Now if I should finish with that thought, I fear you might think I was only a sentimental woman after all, one that does not know about things practical. So I am going to be just a little bit practical in the end, because you know we are not supposed to have sentiment these days; the practical people are the only people who count or do anything, so we are told. But now I want you to think what is the cost of our wars, what is the cost of the standing armies, and what we lose by lack of production, and the cost to us by the increased taxation, the frightful waste of human life, and the great loss of time from profitable occupations in this useless and wasteful occupation of slaughtering each other. Think of the waste that goes on in that ! I may not be perfectly correct in my quoting of figures, but wasn’t it a million dollars a day that the Japanese war cost? The Russian side surely cost as much as the Japanese. That makes two million dollars a day as the cost of that war in figures. Multiply that by 365 days, a year, and that war lasted more than a year, and we have $730,000,000 spent for destruction.
We are beginning to think in this country that there can be some kind of industrial education for children, that there should be some kind of industrial preparation for life. If we are going to do away with war, we must put Peace on the best foundation, and that is the training up of the children for the work they are going to perform.
Now, at a rough estimate, it costs $150 a year after the public school education to get one of these children through a training school which prepares him or her to do the work that his hands are trained to do. According to that estimate, then, we could have educated industrially 4,800,000 children for the cost of that one year of war. Now those are figures that we ought to think of, and as a woman I want to insist that when we disband our armies and navies, we should use those splendid warships for taking the children around the world. Horribly impracticable, I know, to ask a thing like that, but yet I believe I am going to live to see the day when it will be done.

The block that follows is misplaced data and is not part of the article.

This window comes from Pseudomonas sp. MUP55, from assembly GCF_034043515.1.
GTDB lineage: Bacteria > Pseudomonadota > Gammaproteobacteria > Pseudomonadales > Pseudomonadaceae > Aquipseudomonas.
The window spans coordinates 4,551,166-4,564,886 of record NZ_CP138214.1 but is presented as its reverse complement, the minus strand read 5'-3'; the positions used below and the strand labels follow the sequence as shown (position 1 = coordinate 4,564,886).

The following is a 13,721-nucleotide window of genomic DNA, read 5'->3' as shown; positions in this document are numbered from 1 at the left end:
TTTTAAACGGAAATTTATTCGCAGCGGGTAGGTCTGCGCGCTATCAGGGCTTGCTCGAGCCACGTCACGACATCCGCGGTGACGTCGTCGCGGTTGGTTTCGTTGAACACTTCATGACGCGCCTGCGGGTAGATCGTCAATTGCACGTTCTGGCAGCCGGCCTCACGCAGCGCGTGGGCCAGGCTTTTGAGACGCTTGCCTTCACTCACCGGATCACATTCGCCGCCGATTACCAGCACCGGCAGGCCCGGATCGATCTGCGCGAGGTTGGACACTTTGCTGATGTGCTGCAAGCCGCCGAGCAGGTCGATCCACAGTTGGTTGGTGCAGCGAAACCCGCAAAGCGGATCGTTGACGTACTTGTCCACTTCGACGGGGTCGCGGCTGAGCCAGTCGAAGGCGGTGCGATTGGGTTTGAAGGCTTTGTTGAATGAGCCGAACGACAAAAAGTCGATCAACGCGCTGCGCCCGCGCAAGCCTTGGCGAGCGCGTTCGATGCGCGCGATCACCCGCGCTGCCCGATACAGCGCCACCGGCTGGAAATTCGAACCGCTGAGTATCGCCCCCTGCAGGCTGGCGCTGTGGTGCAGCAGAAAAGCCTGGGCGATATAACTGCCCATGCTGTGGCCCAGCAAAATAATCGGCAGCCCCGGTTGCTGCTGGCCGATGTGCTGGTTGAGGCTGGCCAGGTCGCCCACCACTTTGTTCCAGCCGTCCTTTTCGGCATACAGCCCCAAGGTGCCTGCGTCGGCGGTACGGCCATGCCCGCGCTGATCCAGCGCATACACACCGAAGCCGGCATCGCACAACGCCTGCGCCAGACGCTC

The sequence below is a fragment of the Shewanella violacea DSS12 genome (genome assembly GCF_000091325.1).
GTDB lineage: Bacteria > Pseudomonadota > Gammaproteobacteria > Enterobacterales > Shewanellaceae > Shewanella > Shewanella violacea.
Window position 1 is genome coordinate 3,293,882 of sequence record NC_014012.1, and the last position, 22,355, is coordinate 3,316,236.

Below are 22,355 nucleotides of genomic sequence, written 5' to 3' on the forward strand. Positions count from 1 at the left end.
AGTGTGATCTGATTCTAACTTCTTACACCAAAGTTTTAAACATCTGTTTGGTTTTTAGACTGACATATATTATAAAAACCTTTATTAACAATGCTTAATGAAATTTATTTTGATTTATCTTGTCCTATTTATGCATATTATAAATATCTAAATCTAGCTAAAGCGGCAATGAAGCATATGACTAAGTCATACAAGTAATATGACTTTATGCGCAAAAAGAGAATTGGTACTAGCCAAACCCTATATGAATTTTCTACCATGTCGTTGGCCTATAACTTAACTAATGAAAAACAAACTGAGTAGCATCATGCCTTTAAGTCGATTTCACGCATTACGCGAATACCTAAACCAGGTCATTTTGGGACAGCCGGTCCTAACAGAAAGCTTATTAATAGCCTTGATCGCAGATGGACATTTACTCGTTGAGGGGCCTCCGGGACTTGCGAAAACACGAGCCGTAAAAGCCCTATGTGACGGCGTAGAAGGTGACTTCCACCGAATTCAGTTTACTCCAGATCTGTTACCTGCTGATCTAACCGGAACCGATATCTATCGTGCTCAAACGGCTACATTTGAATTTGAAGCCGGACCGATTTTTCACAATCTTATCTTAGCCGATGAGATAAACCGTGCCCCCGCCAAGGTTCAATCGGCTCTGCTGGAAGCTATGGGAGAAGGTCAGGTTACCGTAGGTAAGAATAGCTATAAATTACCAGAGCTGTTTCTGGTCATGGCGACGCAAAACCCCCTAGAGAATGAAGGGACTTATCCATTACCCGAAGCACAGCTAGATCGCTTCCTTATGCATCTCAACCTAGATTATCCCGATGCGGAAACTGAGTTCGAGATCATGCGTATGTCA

One thing I hope we will advocate at these Peace Conferences. It is always a good plan to see far into the future and to ask for all you ever hope to realize; ask for the whole thing, then you may get a little speck. But ask for all you want ; it may take you years to lead up to it, but right in the beginning, know your ideal. Therefore I advocate the abolition of all wars. But I do hope that somebody will advocate that practical measure which I have read the French teachers advocate. I read that the French teachers in their Council have advocated the taking down of all ornaments from the school rooms which have anything to do with militarism. Now you see they realize that if in the young heart of the child you develop the worship of the soldier as a hero, you cannot get the idea of militarism out of his head when he grows up. You must inspire the child when he is young, and in order to do this you must surround him with the right kind of environment. Don’t have on the walls pictures of heroes in the shape of soldiers, or pictures of bloody battles as inspiring things for the young mind to look upon.
I believe firmly that what you know as civilization — I was going to tell you I don’t think very much of the civilization we have thus far — but what we know as civilization to day can only improve and advance with the passing of militarism, and you, the workers, you in your numbers, must send your voice across the ocean so that there will be no mistaking your stand on this Peace and war question. Let your voice ring loud and clear, that organized labor stands once and for all for organization, co-operation and the solidarity of humanity.
Source: Proceedings of the National Arbitration and American Peace Congress, New York, April 14th to 17th, 1907, Edited by the Secretary, Volume 1 (New York: American Peace Congress) 1907, pp. 232-238.